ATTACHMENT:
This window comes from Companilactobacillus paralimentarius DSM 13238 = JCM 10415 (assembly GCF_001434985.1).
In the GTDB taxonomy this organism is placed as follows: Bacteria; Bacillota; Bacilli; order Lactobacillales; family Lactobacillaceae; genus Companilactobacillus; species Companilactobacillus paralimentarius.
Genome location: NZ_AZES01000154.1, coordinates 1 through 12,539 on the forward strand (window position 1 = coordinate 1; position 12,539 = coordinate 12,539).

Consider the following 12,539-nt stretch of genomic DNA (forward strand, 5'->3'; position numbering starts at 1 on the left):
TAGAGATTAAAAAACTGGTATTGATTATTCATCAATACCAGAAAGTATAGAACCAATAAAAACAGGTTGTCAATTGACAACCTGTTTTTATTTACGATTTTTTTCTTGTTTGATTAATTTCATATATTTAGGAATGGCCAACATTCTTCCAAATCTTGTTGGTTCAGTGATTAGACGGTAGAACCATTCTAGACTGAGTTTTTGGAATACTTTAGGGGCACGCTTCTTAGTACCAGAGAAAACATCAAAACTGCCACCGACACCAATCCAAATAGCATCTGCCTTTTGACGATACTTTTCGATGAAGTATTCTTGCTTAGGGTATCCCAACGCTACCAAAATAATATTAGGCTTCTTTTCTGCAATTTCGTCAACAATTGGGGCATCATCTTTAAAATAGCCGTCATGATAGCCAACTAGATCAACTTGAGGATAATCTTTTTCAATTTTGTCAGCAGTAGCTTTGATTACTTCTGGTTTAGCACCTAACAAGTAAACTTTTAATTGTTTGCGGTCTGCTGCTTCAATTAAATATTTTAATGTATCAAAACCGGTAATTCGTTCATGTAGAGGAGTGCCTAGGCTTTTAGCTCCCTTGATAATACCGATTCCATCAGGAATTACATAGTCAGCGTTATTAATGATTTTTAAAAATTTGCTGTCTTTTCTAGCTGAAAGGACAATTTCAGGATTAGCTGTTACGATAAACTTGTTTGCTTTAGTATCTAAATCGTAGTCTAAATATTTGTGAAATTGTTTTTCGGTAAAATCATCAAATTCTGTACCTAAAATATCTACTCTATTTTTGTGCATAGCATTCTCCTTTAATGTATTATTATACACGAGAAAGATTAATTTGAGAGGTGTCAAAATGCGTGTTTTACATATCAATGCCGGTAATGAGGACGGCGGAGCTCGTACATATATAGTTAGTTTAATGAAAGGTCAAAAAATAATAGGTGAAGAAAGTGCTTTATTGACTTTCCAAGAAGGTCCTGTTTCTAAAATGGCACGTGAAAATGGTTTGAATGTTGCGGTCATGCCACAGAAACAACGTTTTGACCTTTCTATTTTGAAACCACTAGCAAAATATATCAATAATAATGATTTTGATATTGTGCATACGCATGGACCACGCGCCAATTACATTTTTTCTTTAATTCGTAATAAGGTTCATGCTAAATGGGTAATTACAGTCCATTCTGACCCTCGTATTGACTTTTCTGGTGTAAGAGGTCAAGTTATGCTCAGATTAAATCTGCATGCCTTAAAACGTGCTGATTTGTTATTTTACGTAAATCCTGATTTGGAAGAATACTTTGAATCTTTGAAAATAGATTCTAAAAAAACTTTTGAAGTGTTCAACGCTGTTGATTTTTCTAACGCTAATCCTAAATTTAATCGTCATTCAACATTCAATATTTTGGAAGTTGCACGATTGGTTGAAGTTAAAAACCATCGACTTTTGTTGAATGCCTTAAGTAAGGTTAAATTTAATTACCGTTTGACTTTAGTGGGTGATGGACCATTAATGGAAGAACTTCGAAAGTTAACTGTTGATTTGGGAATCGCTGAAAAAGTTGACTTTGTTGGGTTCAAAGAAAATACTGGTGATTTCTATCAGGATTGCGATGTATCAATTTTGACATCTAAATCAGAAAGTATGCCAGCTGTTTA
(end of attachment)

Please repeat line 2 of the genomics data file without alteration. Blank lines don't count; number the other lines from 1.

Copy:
In the GTDB taxonomy this organism is placed as follows: Bacteria; Bacillota; Bacilli; order Lactobacillales; family Lactobacillaceae; genus Companilactobacillus; species Companilactobacillus paralimentarius.